The U.S. Department of Health and Human Services released two proposed rules last week about the confidentiality of substance use disorder (SUD) patient information. The first proposed rule includes several changes to the law governing medical records created by federally assisted substance use disorder (FASUD) programs, also known as the Part 2 regulations.
The changes are intended to encourage care coordination among all providers and ensure that non-FASUD program providers are not discouraged from caring for SUD patients or recording SUD information due to onerous requirements. Hospitals are not considered to be FASUD programs unless they operate an identified unit or have dedicated personnel whose primary function is to provide SUD treatment. However, hospitals and other non-FASUD program providers should be aware that if they incorporate into their medical records any written SUD records received from a FASUD program, the strict FASUD program rules apply. In this case, non-FASUD providers should take care to segregate SUD information created by a FASUD provider. Comments on this proposed rule are due Oct. 25.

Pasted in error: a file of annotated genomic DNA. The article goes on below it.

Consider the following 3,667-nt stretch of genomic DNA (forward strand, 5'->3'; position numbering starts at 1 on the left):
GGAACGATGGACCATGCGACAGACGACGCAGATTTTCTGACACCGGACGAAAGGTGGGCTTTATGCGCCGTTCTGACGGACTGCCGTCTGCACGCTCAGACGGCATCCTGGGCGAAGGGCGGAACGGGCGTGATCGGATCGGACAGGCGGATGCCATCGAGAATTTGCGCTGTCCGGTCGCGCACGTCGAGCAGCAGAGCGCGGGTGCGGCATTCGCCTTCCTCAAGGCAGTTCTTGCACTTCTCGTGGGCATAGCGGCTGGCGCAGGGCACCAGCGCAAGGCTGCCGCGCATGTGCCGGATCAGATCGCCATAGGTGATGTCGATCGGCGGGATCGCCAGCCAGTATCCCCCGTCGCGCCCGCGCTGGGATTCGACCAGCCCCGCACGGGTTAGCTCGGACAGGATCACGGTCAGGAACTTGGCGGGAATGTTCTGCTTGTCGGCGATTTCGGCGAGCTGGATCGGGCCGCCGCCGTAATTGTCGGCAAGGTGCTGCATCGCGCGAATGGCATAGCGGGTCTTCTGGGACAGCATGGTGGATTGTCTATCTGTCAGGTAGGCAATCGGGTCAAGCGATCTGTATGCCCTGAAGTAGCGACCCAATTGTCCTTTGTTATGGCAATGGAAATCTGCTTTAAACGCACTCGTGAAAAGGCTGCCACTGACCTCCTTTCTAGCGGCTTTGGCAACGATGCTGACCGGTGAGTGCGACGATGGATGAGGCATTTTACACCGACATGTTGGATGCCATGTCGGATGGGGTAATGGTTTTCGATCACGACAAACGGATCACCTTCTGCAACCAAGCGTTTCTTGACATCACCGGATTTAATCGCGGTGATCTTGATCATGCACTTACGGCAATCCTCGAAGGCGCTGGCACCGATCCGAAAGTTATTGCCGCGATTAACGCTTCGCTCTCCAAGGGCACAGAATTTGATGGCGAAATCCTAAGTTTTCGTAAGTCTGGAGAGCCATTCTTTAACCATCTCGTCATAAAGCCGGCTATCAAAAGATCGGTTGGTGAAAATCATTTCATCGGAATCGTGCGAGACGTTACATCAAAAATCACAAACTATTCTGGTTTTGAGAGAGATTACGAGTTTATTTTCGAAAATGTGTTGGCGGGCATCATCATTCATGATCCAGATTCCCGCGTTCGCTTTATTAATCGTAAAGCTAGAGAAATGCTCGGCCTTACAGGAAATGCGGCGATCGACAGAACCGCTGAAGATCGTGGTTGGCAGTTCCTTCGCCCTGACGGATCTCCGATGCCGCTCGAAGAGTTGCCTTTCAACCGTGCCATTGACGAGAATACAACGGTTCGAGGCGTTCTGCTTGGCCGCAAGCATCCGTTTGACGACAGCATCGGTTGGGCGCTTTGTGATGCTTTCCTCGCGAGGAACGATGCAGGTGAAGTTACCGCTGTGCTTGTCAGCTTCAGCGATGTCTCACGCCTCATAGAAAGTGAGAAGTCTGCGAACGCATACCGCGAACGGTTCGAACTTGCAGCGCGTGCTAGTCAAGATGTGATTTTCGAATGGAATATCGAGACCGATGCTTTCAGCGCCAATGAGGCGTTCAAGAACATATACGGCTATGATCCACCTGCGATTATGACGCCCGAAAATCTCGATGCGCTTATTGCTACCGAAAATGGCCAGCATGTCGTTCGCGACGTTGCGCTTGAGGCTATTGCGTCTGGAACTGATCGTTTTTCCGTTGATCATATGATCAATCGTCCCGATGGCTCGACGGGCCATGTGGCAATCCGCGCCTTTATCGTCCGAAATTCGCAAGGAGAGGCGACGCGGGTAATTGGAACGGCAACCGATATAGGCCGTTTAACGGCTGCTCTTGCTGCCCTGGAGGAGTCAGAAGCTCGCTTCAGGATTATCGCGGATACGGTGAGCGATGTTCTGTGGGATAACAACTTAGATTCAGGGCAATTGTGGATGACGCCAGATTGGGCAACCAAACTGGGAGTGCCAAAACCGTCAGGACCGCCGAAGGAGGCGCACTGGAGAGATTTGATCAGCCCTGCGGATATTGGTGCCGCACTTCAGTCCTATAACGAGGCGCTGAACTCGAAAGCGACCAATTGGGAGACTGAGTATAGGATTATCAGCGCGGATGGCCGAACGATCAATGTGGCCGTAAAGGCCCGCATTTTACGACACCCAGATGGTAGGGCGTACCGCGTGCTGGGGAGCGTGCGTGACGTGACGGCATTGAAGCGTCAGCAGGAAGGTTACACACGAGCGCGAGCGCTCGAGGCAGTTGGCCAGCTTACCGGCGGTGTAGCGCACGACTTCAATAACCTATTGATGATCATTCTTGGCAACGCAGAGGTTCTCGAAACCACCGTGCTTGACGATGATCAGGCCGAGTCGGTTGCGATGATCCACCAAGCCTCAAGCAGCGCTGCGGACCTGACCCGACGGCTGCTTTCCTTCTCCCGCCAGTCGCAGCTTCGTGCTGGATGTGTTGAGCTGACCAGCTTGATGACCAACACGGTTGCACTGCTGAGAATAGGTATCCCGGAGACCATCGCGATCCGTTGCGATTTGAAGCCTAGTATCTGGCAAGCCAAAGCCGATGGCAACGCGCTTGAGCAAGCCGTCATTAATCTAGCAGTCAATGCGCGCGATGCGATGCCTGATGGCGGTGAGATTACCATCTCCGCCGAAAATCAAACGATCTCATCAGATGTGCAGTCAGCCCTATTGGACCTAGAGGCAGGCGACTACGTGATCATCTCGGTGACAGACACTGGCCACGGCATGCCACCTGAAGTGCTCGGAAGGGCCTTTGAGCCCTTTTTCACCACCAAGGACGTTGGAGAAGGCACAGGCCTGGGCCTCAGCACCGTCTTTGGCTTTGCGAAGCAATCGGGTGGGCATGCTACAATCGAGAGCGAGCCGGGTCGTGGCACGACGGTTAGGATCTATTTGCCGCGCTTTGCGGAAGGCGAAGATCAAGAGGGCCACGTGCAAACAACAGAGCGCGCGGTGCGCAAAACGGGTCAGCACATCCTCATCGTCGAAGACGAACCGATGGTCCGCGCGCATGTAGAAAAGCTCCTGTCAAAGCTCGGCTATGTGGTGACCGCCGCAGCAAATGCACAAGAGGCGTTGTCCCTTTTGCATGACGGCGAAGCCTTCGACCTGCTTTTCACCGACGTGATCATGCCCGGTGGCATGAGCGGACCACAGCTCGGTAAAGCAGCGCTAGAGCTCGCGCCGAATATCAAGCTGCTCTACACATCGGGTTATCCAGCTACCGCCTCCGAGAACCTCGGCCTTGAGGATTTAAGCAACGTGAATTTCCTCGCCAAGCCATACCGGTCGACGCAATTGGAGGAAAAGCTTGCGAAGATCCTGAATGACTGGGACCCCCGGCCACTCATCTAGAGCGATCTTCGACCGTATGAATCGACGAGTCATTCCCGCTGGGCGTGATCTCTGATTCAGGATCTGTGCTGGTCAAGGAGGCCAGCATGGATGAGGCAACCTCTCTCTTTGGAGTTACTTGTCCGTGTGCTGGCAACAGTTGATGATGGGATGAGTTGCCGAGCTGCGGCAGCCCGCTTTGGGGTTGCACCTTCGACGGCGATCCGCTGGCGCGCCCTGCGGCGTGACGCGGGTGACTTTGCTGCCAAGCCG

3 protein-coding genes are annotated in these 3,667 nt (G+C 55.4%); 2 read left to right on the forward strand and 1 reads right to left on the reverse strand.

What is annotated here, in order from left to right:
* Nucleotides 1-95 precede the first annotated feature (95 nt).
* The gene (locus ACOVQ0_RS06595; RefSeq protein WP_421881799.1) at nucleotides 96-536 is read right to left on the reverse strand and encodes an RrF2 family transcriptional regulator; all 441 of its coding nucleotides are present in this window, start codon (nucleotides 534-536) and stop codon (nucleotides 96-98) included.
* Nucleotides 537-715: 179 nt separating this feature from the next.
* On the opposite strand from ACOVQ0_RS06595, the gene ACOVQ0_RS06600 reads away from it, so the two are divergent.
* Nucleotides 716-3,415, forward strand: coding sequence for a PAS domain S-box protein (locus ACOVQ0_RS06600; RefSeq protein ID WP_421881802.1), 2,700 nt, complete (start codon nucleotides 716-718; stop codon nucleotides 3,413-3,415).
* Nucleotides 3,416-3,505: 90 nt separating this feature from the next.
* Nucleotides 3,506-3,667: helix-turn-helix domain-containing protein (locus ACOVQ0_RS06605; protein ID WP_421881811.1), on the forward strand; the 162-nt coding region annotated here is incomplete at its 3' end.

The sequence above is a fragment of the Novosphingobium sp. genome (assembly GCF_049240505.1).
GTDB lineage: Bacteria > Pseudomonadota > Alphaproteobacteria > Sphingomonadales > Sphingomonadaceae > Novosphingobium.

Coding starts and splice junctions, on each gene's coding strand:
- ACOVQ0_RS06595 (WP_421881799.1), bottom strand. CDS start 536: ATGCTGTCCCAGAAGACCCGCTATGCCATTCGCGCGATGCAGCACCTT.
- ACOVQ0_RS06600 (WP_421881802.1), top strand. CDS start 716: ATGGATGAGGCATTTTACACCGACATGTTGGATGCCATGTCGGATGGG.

The second proposed rule clarifies that a court may authorize disclosure of confidential communications made by a patient of a FASUD program in connection with the investigation or prosecution of an extremely serious crime, even if the crime was not committed by the patient. This clarification is intended to help federal enforcement efforts targeted at doctors, clinics, and pharmacies that prescribe or dispense narcotics inappropriately. Comments on this proposed rule are due Sept. 25.
CHA is reviewing the proposed rules to determine the impact on hospitals. CHA continues to support the Overdose Prevention and Patient Safety Act (H.R. 2062), which would align the Part 2 regulations with HIPAA for the purposes of treatment, payment, and health care operations.